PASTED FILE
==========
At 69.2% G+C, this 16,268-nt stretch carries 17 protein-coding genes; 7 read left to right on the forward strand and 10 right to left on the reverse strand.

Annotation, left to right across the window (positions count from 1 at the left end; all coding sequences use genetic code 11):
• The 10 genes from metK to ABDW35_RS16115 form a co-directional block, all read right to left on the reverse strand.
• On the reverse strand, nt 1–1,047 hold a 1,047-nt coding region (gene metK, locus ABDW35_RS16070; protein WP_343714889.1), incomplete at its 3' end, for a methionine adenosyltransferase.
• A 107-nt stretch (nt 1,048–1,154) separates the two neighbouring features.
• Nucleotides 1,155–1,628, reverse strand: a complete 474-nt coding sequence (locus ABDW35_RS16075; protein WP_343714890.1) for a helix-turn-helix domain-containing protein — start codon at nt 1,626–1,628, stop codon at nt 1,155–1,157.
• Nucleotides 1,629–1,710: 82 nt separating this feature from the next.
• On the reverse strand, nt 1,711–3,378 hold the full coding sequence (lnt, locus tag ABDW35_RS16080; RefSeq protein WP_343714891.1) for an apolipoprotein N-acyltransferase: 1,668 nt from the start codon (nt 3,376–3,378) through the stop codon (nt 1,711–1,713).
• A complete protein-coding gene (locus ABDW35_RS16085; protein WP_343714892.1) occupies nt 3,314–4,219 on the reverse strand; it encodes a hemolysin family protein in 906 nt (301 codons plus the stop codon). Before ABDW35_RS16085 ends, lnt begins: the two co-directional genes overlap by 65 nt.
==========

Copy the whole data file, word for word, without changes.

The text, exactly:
At 69.2% G+C, this 16,268-nt stretch carries 17 protein-coding genes; 7 read left to right on the forward strand and 10 right to left on the reverse strand.

Annotation, left to right across the window (positions count from 1 at the left end; all coding sequences use genetic code 11):
• The 10 genes from metK to ABDW35_RS16115 form a co-directional block, all read right to left on the reverse strand.
• On the reverse strand, nt 1–1,047 hold a 1,047-nt coding region (gene metK, locus ABDW35_RS16070; protein WP_343714889.1), incomplete at its 3' end, for a methionine adenosyltransferase.
• A 107-nt stretch (nt 1,048–1,154) separates the two neighbouring features.
• Nucleotides 1,155–1,628, reverse strand: a complete 474-nt coding sequence (locus ABDW35_RS16075; protein WP_343714890.1) for a helix-turn-helix domain-containing protein — start codon at nt 1,626–1,628, stop codon at nt 1,155–1,157.
• Nucleotides 1,629–1,710: 82 nt separating this feature from the next.
• On the reverse strand, nt 1,711–3,378 hold the full coding sequence (lnt, locus tag ABDW35_RS16080; RefSeq protein WP_343714891.1) for an apolipoprotein N-acyltransferase: 1,668 nt from the start codon (nt 3,376–3,378) through the stop codon (nt 1,711–1,713).
• A complete protein-coding gene (locus ABDW35_RS16085; protein WP_343714892.1) occupies nt 3,314–4,219 on the reverse strand; it encodes a hemolysin family protein in 906 nt (301 codons plus the stop codon). Before ABDW35_RS16085 ends, lnt begins: the two co-directional genes overlap by 65 nt.